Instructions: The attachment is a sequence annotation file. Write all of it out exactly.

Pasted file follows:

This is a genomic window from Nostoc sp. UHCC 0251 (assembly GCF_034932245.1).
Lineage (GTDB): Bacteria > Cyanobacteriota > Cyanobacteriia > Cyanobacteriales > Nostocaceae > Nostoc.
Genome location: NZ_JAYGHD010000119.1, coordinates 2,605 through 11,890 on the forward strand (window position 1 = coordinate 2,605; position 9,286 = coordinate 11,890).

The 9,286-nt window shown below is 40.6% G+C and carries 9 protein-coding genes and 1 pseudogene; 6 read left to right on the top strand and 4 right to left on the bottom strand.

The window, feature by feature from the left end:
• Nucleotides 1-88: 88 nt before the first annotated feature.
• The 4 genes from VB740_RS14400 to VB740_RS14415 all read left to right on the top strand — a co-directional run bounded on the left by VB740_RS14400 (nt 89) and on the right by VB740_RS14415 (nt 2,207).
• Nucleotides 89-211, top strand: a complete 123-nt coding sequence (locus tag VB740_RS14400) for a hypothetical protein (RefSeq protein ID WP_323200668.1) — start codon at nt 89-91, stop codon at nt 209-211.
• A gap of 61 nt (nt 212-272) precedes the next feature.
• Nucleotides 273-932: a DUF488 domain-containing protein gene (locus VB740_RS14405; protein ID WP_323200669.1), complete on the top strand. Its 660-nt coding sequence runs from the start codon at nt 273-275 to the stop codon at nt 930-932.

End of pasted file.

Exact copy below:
This is a genomic window from Nostoc sp. UHCC 0251 (assembly GCF_034932245.1).
Lineage (GTDB): Bacteria > Cyanobacteriota > Cyanobacteriia > Cyanobacteriales > Nostocaceae > Nostoc.
Genome location: NZ_JAYGHD010000119.1, coordinates 2,605 through 11,890 on the forward strand (window position 1 = coordinate 2,605; position 9,286 = coordinate 11,890).

The 9,286-nt window shown below is 40.6% G+C and carries 9 protein-coding genes and 1 pseudogene; 6 read left to right on the top strand and 4 right to left on the bottom strand.

The window, feature by feature from the left end:
• Nucleotides 1-88: 88 nt before the first annotated feature.
• The 4 genes from VB740_RS14400 to VB740_RS14415 all read left to right on the top strand — a co-directional run bounded on the left by VB740_RS14400 (nt 89) and on the right by VB740_RS14415 (nt 2,207).
• Nucleotides 89-211, top strand: a complete 123-nt coding sequence (locus tag VB740_RS14400) for a hypothetical protein (RefSeq protein ID WP_323200668.1) — start codon at nt 89-91, stop codon at nt 209-211.
• A gap of 61 nt (nt 212-272) precedes the next feature.
• Nucleotides 273-932: a DUF488 domain-containing protein gene (locus VB740_RS14405; protein ID WP_323200669.1), complete on the top strand. Its 660-nt coding sequence runs from the start codon at nt 273-275 to the stop codon at nt 930-932.